Health data standards are part of almost every discipline and industry. Within healthcare, there are standards from laboratory and radiology procedures to network protocols. With Meaningful Use stages 1, 2, and now 3, there are certain healthcare standards that were incorporated to dictate standardization between users to ease interoperability.
We have LOINC for laboratory procedures that will be linked with RADLEX for radiology procedures. RxNorm Codes are on the rise in collaboration with NDC numbers, and CVX codes for immunizations. CPT codes and ICD-9 codes are the words that are always heard when it comes to billing, and who can forget about Snomed-CT, DICOM, and HL7?
Using standards provides a common jargon for easier communication. But are there other areas in healthcare that need to be reviewed as a common foundation? How about gender?
We all document gender or sex of the patient. However, gender can be defined differently when speaking to multiple people and disciplines, and the choices for gender can range from three choices (male, female, other) to four (male, female, unknown, other) and even more. Depending upon the country (or countries) of the person being asked, they may choose up to 10 options.
This value can be collected differently in some areas by stating what the patient was born as one option and also what the patient currently chooses. Some may choose not to differentiate between the two and ask the biological basis of the gender only. In certain countries, there may be the option to choose being genderless or transgender.
Why does this matter to us? For those who create or monitor customized forms or healthcare data, we create these choices based upon what is seen in our region or country. We then mine data on this information and pass this information from region to state, then state to national, and then finally national to international.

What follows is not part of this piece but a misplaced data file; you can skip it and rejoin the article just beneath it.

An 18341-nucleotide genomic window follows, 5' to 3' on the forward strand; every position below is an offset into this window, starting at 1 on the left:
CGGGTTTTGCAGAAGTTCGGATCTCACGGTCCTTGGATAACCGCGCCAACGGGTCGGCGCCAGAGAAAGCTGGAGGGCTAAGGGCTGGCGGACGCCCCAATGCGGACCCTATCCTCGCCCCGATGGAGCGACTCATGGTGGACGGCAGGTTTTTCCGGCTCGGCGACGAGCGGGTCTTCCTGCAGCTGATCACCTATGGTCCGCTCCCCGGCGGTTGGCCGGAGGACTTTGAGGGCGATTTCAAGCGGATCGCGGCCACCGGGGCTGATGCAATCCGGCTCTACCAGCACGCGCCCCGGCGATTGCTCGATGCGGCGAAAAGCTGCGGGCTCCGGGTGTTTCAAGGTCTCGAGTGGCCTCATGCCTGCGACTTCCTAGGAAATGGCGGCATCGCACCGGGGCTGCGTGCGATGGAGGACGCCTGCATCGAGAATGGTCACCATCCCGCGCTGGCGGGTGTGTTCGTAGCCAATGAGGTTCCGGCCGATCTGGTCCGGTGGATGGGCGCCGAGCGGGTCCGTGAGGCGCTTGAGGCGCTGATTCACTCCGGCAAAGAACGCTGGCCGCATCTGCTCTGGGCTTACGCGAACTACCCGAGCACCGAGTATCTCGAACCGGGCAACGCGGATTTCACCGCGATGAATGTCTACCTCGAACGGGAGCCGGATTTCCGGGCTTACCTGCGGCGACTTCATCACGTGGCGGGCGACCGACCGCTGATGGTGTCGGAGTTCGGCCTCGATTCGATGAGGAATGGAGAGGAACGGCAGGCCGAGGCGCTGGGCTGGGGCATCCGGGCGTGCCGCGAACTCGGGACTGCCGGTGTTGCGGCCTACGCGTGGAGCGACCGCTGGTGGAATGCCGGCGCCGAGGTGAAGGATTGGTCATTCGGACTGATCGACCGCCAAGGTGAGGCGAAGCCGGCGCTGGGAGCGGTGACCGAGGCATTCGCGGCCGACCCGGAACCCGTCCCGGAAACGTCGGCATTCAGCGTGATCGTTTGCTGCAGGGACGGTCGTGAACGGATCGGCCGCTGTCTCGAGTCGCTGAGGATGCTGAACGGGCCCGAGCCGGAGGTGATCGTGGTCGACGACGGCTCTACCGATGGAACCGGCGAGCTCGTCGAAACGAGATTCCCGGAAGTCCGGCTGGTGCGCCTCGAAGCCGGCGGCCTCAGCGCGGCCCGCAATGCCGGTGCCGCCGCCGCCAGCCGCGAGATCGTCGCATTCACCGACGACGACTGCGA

We make assumptions that others may want to define the same choices and base decisions upon that same information. The information is often crucial to provide a proper treatment.
Gender definition is just one piece of the demographic information puzzle.
Will we ever get to a point where a common personal health record exists that is both portable and able to be documented by any provider, wherever you are? The benefits are obvious.
Patients often travel abroad for medical treatment. Their demographic and clinical information will either be transmitted to a designated destination electronically or carried on paper to be entered into the next application. There currently are multiple solutions for documenting data, but what will future solutions look like? Can patients, systems and vendors afford to wait until all semantic differences are resolved? What is your vision of the future?